What a great artisan. I liked the part where he said he wanted his disciple to be even better than he is because it was about preserving/passing down a tradition. He is a true master of his art.

    2 years ago

  • DeiDeisempai07

    DeiDeisempai07 says:

    thats amazing, to keep such an old yet genius practice alive after all of these years. i myself collect swords, wow 8O

    2 years ago

  • AnnTig

    AnnTig says:

    Wow!

    2 years ago

  • bhangtiez

    bhangtiez says:

    So cool! Thanks for sharing!

    2 years ago

  • Mclovebuddy

    Mclovebuddy says:

    that's amazing.

    2 years ago

  • KarKarStyle

    KarKarStyle says:

    how cool... and pictures are so beautiful..!!

    2 years ago

  • quirkyshop

    quirkyshop says:

    Interesting!

    2 years ago

  • ThePattypanShop

    ThePattypanShop says:

    Amazing!!!

    2 years ago

  • kararane

    kararane says:

    Mr. Korehira Watanabe is as his swords.. persistent, sharp, beautiful, soulful. A true visionary who has lived his passion. An inspiration to all artists who must overcome tremendous obstacles just to create & perfect their craft. thank YOU Takeshi Fukunaga, great hand-made video portrait.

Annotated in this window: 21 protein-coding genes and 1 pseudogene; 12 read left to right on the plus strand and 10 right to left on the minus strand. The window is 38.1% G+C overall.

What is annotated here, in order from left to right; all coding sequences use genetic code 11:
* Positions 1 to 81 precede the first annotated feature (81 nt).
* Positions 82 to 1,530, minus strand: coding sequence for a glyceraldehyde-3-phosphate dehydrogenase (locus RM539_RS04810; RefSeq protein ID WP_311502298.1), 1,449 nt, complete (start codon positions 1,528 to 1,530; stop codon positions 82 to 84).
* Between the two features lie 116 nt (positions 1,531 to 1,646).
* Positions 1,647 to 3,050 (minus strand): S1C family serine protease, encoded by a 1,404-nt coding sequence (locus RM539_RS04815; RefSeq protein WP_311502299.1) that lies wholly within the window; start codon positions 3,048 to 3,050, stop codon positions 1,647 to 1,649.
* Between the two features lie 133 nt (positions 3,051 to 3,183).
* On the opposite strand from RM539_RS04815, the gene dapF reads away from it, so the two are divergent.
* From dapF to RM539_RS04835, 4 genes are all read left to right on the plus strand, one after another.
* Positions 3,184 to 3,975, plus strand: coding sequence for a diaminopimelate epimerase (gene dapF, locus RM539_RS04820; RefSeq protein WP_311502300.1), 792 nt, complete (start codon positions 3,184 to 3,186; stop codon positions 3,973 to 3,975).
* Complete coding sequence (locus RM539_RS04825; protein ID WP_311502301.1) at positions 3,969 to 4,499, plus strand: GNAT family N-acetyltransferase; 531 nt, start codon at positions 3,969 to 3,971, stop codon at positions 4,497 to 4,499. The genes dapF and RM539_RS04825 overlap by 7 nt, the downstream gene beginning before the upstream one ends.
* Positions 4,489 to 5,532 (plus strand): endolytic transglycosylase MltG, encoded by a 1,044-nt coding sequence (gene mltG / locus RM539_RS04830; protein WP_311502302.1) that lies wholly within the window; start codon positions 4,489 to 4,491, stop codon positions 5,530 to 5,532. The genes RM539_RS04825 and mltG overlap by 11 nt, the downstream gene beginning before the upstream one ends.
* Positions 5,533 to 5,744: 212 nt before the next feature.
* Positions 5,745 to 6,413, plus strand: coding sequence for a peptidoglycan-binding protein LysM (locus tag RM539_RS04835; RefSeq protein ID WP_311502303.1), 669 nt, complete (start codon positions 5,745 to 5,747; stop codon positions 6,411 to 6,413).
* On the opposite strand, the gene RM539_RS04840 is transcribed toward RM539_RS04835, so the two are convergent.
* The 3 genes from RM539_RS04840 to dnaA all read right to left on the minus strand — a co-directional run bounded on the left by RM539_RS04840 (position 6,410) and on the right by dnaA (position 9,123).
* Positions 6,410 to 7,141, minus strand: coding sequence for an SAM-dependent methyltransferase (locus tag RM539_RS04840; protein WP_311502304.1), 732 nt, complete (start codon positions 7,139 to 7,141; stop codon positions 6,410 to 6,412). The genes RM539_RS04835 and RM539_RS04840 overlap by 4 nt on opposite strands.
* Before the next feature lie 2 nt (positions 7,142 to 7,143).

2 years ago

  • jamiespinello

    jamiespinello says:

    Yay! Metal and Fire! Best swords in the world!

    2 years ago

  • karisuma

    karisuma says:

    Incredible. Such passion and patience is hard to come by these days.

    2 years ago

  • ourfrontyard

    ourfrontyard says:

    Wonderful Video! A True Artisan!

    2 years ago

  • rmoralespottery